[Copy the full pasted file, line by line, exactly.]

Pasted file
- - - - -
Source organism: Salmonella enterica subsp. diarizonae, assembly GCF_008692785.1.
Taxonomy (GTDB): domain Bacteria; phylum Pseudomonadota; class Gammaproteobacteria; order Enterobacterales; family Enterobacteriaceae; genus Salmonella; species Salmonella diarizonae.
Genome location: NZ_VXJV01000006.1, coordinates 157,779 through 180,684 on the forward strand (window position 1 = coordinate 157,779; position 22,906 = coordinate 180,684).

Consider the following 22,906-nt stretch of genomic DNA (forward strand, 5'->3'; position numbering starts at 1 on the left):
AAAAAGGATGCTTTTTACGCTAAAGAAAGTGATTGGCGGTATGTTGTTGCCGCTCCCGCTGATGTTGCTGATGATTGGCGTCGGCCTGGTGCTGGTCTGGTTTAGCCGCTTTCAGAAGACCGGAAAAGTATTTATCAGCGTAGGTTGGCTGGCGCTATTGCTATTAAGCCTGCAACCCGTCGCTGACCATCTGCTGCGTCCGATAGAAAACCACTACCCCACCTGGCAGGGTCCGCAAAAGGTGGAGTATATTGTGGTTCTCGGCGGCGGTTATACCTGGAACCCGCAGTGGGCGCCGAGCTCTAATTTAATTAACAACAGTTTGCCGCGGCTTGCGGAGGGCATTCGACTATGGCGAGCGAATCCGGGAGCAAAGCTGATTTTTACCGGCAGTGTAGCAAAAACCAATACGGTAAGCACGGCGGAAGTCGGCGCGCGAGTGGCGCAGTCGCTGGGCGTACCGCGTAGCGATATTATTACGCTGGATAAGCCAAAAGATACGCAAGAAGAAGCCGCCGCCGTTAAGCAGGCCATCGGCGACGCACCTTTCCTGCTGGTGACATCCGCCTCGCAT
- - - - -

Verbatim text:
Source organism: Salmonella enterica subsp. diarizonae, assembly GCF_008692785.1.
Taxonomy (GTDB): domain Bacteria; phylum Pseudomonadota; class Gammaproteobacteria; order Enterobacterales; family Enterobacteriaceae; genus Salmonella; species Salmonella diarizonae.
Genome location: NZ_VXJV01000006.1, coordinates 157,779 through 180,684 on the forward strand (window position 1 = coordinate 157,779; position 22,906 = coordinate 180,684).

Consider the following 22,906-nt stretch of genomic DNA (forward strand, 5'->3'; position numbering starts at 1 on the left):
AAAAAGGATGCTTTTTACGCTAAAGAAAGTGATTGGCGGTATGTTGTTGCCGCTCCCGCTGATGTTGCTGATGATTGGCGTCGGCCTGGTGCTGGTCTGGTTTAGCCGCTTTCAGAAGACCGGAAAAGTATTTATCAGCGTAGGTTGGCTGGCGCTATTGCTATTAAGCCTGCAACCCGTCGCTGACCATCTGCTGCGTCCGATAGAAAACCACTACCCCACCTGGCAGGGTCCGCAAAAGGTGGAGTATATTGTGGTTCTCGGCGGCGGTTATACCTGGAACCCGCAGTGGGCGCCGAGCTCTAATTTAATTAACAACAGTTTGCCGCGGCTTGCGGAGGGCATTCGACTATGGCGAGCGAATCCGGGAGCAAAGCTGATTTTTACCGGCAGTGTAGCAAAAACCAATACGGTAAGCACGGCGGAAGTCGGCGCGCGAGTGGCGCAGTCGCTGGGCGTACCGCGTAGCGATATTATTACGCTGGATAAGCCAAAAGATACGCAAGAAGAAGCCGCCGCCGTTAAGCAGGCCATCGGCGACGCACCTTTCCTGCTGGTGACATCCGCCTCGCAT